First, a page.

We live our lives trying to fulfil expectations, both our own and others'. Sometimes, they can be daunting, but ignoring them won't make them go away. You need to learn how to deal with them, and rise to the challenge.
Don't Mistake Expectations for Reality
It's important to note that expectations aren't the same as targets. Your target might be to get straight A's or 10 clients this week, but don't let that also be your expectation.
Adult film star Jiz Lee illustrates this point with how couples behave in the bedroom. When experimenting sexually, they say you might have already talked about what you want to do, but don't be disappointed if that doesn't happen.
Lee explains that setting "sexual expectations" for your encounter can easily become a recipe for disaster. "There's a chance you'll stop listening to the body's cues and sexual responses, making it harder to do what you're trying to accomplish and you'll set yourself up for further disappointment," Lee noted.
Rather than make sex about getting from A to B, Lee said people should have a different mentality: "Instead, come into sex with a curiosity to try it, but without any expectations of it happening. Try it simply just to try it."
The takeaway is to change the approach towards your task. It's good to set goals and achieve them, but don't expect that achievement. In fact, as we have already said, learn to enjoy the process of achieving your goals.
Ignore Your Brain's Need to Expect the Same Thing Over and Over
To deal with internal expectations, you need to first identify where those expectations are coming from. Take something simple. You expect it to be cold once winter comes around. It's happened in the past, it's going to happen again, right? More often than not, past experiences dictate expectations. It's a type of confirmation bias, writes Peter Bregman in Harvard Business Review.
Just knowing that and being mindful of it is the first step to managing internal expectations. Once you identify why you have a certain expectation, you are more prepared to be able to meet it or tone it down to a realistic degree.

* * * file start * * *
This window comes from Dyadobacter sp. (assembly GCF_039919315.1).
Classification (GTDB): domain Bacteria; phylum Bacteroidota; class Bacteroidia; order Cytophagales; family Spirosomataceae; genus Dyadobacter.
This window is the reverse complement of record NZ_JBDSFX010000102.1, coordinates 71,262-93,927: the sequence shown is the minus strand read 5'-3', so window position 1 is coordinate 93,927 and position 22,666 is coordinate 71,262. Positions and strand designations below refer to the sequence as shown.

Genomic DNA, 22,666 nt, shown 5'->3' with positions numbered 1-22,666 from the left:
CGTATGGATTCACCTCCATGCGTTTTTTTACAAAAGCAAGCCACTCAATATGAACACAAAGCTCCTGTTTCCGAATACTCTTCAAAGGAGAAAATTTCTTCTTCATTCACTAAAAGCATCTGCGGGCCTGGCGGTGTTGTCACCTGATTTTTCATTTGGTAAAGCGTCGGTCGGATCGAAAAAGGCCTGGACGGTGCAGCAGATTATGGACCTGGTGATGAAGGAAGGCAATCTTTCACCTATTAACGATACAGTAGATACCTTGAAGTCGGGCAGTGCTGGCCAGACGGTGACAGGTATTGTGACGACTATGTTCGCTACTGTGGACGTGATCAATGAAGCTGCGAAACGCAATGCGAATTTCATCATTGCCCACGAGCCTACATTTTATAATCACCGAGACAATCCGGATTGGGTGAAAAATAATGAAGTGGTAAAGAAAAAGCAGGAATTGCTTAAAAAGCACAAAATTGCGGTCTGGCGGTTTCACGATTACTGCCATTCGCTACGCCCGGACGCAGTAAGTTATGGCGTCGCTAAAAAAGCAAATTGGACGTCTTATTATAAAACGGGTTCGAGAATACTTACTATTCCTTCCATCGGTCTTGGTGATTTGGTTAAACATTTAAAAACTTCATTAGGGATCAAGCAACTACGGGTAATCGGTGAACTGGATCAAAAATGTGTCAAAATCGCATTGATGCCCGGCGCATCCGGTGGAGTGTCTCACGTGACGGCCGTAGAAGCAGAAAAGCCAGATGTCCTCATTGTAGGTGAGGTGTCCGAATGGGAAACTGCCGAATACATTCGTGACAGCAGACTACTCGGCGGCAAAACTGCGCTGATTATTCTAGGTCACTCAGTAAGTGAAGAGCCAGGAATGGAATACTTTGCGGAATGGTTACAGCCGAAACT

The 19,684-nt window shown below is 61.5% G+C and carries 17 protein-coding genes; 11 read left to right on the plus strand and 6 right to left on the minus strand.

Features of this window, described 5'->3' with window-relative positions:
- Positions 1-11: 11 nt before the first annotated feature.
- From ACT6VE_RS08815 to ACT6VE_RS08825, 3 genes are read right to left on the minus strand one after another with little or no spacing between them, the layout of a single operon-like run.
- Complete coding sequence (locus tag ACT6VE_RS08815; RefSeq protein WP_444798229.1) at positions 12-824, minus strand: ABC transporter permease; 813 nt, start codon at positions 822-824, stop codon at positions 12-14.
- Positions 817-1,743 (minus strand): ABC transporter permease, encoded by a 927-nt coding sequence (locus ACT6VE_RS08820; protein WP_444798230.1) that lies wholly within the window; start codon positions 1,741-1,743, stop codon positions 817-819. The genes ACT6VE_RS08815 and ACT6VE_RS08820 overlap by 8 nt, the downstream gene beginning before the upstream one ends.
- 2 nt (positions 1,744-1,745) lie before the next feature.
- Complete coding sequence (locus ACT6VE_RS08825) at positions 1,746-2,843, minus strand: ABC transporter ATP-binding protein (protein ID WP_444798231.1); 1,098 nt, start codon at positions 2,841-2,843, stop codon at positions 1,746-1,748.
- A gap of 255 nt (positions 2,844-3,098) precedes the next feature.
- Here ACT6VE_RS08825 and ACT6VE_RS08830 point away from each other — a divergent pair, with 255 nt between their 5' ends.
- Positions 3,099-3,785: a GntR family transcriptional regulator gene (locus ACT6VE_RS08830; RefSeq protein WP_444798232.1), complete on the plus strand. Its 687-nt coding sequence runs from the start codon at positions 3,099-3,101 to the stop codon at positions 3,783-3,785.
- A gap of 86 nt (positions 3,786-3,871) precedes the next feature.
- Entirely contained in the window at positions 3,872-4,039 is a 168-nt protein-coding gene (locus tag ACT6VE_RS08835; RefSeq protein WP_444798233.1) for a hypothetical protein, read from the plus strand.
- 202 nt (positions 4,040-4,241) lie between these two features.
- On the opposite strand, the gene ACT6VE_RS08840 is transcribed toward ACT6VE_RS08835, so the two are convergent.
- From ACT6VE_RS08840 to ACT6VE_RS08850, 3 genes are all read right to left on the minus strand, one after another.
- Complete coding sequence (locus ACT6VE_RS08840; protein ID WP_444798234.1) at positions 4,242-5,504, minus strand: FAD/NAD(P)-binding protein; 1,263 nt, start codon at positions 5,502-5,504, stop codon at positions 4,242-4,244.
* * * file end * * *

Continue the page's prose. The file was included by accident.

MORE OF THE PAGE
Of course, doing that is easier said than done. Bregman has one trick to get over your confirmation bias. Look for what is wrong or different in a picture:
Instead of looking for how things are the same, we can look for how they are different. Instead of seeking evidence to confirm our perspectives, we can seek to shake them up. Instead of wanting to be right, we can want to be wrong.
Of course, this takes a tremendous amount of confidence. Let's face it, we'd all prefer to be right than wrong.
But here's the irony: the more you look to be wrong, the more likely you'll end up right.
So next time you look at an employee, ask yourself what's changed? Instead of focusing on what she's doing wrong, try looking for something new she does right that you never noticed before.
In a nutshell, make a conscious effort to look for what's different in a situation the second time you come across it, so that you don't set expectations for the third time.
Keep Your Promises but Beware of Exceeding Them
Sometimes, we know the expectations others have of us, but in an effort to impress them, we try to exceed them and do more than we promised. Here's the problem though: exceeding expectations isn't necessarily better than meeting them.
For example, you know that your mum expects you to call every week. So you might try to do better and call her twice a week. When you can't do that, everyone is disappointed by the missed expectations. But studies have shown that exceeding your promise isn't rewarded any more than simply meeting it: